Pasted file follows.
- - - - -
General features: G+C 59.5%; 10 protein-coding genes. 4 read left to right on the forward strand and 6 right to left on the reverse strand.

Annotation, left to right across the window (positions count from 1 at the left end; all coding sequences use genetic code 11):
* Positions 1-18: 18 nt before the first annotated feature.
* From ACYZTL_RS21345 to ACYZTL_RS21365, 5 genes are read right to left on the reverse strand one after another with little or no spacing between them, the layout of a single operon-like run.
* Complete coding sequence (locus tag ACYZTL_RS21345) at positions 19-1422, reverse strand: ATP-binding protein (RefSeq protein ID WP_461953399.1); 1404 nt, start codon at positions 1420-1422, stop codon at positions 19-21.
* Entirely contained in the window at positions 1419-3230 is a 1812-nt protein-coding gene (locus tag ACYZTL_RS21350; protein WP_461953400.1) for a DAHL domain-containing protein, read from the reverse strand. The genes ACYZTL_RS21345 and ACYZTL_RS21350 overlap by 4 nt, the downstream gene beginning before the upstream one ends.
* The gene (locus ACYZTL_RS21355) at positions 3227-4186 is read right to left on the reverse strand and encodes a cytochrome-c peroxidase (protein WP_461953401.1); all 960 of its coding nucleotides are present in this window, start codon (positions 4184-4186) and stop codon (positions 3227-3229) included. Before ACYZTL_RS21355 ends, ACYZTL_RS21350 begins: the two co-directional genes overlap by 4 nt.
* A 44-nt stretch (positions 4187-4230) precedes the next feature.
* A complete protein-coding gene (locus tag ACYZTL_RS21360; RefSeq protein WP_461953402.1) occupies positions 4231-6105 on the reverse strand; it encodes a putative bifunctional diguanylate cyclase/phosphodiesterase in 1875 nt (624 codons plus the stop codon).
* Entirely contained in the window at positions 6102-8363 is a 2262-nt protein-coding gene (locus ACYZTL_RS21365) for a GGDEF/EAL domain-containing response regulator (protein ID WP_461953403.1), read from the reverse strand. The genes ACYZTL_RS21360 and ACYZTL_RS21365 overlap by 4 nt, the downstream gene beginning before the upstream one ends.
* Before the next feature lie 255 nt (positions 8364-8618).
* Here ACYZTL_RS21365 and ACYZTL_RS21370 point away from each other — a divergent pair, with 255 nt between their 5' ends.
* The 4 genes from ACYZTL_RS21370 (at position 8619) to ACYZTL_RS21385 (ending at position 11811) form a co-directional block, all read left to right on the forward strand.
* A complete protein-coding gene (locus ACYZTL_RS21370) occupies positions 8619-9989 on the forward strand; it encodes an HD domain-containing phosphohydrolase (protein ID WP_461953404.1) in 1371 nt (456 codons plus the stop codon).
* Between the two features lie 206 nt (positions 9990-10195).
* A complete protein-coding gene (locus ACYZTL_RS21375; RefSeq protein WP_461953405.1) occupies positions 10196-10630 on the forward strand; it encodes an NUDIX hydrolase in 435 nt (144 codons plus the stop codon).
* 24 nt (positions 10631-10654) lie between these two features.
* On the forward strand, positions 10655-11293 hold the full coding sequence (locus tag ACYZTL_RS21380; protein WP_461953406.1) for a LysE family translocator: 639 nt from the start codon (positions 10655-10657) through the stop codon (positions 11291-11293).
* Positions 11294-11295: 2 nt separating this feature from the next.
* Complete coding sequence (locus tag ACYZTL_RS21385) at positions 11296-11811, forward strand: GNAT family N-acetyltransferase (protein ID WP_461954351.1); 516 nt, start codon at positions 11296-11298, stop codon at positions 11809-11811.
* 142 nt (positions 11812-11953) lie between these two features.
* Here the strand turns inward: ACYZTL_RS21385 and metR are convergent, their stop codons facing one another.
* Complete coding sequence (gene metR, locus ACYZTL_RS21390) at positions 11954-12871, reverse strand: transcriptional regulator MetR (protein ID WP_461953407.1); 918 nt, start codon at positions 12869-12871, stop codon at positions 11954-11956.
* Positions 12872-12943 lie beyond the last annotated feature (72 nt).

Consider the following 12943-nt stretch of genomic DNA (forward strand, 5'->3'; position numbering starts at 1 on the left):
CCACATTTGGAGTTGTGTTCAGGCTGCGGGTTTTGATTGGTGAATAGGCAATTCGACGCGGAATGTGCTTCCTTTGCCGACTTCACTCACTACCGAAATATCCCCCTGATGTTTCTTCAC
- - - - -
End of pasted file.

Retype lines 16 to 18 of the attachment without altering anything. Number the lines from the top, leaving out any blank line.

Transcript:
* A complete protein-coding gene (locus ACYZTL_RS21375; RefSeq protein WP_461953405.1) occupies positions 10196-10630 on the forward strand; it encodes an NUDIX hydrolase in 435 nt (144 codons plus the stop codon).
* 24 nt (positions 10631-10654) lie between these two features.
* On the forward strand, positions 10655-11293 hold the full coding sequence (locus tag ACYZTL_RS21380; protein WP_461953406.1) for a LysE family translocator: 639 nt from the start codon (positions 10655-10657) through the stop codon (positions 11291-11293).